questions often ask 'how do you find difference of these two substance 1)acid/alkaline 2)a simple organic compound from 1 of the 4 groups ane, ene, ol, acid'
so i would say use UI for 1, and i don't know for 2, the markscheme usually says they are imiscible or they are flammable
are all simple organic coumpounds (first several from 4 main groups) imiscible and flammable or not?? thanks
identifying organic compounds Watch
- Thread Starter
- 08-05-2016 22:38
- 09-05-2016 04:38
You can test for alkenes/unsaturation by adding bromine water, which is brown. In the presence of an alkene, an addition reaction will happen across the double bond, decolourising the bromine water. \
Simple organic compounds will be immiscible with water, if you added water to the unknown compound, shook the contents and observed what happened, an organic compound would separate from the aqueous layer and form 2 separate layers. However, this is generally not true for alcohols or carboxylic acids as they are polar enough to dissolve in water. A large majority of organic compounds (alkanes, alcohols etc) are flammable as you've stated.
If you perform the previous two tests and the bromine water is not decolourised and the compound is miscible with water, then you could perform the jones reagent test. If you mix Chromium (VI) oxide and sulfuric acid with your compound, if you have a primary or secondary alcohol, this will be oxidised to the corresponding aldehyde or ketone, respectively. In the process, the chromium is reduced from +6 to +3, changing colour to green.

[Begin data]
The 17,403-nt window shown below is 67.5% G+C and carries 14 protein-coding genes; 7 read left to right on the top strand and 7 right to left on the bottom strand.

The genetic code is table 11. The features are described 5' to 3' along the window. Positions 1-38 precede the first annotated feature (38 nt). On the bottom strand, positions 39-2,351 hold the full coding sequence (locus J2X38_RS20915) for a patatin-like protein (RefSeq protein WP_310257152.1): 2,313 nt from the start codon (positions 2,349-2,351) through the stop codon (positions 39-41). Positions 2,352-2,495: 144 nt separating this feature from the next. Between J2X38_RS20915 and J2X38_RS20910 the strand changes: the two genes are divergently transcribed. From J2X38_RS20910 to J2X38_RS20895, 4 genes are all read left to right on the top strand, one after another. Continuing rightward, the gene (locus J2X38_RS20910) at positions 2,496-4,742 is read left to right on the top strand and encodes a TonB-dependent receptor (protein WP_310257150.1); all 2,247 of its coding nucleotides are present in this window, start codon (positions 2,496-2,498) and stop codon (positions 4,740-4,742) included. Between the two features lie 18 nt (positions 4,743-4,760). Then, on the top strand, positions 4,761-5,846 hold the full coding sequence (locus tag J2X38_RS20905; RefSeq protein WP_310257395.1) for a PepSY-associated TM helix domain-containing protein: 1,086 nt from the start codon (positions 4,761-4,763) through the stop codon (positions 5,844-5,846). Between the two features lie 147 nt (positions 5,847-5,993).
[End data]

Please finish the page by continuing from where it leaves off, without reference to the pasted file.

If the jones reagent test doesn't work, you may have a tertiary alcohol. Perfoming the Lukas test, by mixing the compound with HCl and ZnCl2 and shaking, will identify a tertiary alcohol. After shaking, allow to settle and you should very quickly see the formation of a cloudy layer.
If all previous tests come up negative, then you should test for a carboxylic acid by dissolving the unknown compound in methanol and adding saturated NaHCO3 solution. A positive test evolves bubbles of carbon dioxide.
Hope this helps